Posted By: Taylor Durbin
I recently watched a Ted Talks presentation that brought up some interesting points revolving around cyber security and internet control. Misha Glenny in his presentation, uses the examples of six convicted hackers to illustrate his point that our government should be following Russia’s lead in hiring hackers instead of putting them behind bars. He relies on these examples as well as research from a U.N. funded organization known as the Hackers Profiling Project. He points out that most hackers learn their hacking skills when they are teenagers and their moral compass is a bit off. He also claims many of them have social disorders. The most intriguing point he makes is that in speaking with numerous convicted hackers, they almost all want an opportunity to work in a legal position for a government or company but never knew how to get there.
I profoundly agree with Mr. Glenny’s assessment that our government and corporations should be looking to hire hackers. Our world is going through a digital revolution, a lot of these hackers are some of our most brilliant technological minds and we should be using them as tools for good as opposed to putting them behind bars. If Mr. Glenny is accurate in that most hackers have social disorders it makes sense that they would have difficulty finding positions in the government or with companies. They may be experts sitting behind a computer, going out and taking interviews to find a job could be a completely different story. In my opinion, our country would be better served by actively recruiting them to jobs where they work to secure the internet.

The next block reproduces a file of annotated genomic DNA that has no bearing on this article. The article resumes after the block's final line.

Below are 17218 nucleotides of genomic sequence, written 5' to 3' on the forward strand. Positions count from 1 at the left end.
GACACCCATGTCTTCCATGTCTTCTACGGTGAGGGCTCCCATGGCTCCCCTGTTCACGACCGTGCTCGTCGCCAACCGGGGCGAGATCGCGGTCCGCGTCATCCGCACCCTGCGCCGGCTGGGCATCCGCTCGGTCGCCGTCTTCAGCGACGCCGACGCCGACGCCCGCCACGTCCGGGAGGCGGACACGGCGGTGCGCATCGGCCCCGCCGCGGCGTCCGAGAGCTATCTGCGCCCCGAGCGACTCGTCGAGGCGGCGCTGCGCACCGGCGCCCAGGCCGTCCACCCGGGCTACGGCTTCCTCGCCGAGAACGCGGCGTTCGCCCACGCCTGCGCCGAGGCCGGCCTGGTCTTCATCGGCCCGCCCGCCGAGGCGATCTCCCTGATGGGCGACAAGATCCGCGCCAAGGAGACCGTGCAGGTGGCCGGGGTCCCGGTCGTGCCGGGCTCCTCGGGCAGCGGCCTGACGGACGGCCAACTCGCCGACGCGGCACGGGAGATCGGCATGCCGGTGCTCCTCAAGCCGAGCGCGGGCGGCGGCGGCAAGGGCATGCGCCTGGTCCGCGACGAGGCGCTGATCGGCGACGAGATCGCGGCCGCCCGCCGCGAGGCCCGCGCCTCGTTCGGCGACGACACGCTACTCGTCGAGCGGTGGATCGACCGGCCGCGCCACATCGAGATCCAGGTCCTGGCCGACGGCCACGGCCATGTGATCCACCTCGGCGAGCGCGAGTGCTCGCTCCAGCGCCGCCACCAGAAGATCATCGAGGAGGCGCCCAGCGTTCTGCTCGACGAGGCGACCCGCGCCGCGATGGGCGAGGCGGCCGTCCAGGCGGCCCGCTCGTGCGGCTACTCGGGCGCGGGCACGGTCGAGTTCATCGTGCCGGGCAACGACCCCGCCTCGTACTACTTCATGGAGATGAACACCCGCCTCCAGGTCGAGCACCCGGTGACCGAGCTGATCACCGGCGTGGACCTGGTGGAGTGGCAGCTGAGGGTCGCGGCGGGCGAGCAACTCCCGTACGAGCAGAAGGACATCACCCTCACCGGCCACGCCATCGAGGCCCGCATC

This topic leads me to thinking about the unfortunate event of Aaron Swartz taking his own life earlier this year after being prosecuted under the Computer Fraud & Abuse Act (“CFAA”) for hacking into the J Store. There is a lot of debate over how that prosecution was handled as well as whether what he did even violated the CFAA. Irrespective of those arguments, it is clearly a tragedy that we lost such a brilliant mind at a young age over what occurred. I think we would all have been better served if we hired this hacker instead of prosecuting him. It would have been interesting to see what Aaron was capable of had he been working in the right environment.
Not only is hiring the hackers what makes most sense for them it also makes tremendous business sense. Companies and governments are spending tens of billions of dollars in internet security. The problem is they seem to typically be one step behind the hackers. I believe that hiring them not only produces excellent employees who are at the cutting edge of the hacking world but it also makes for one less hacker in the world on the other side. The goal of internet security should be less about throwing money at the problem and more about putting the best, the brightest, and the highest quantity of gifted hackers on the good guys side.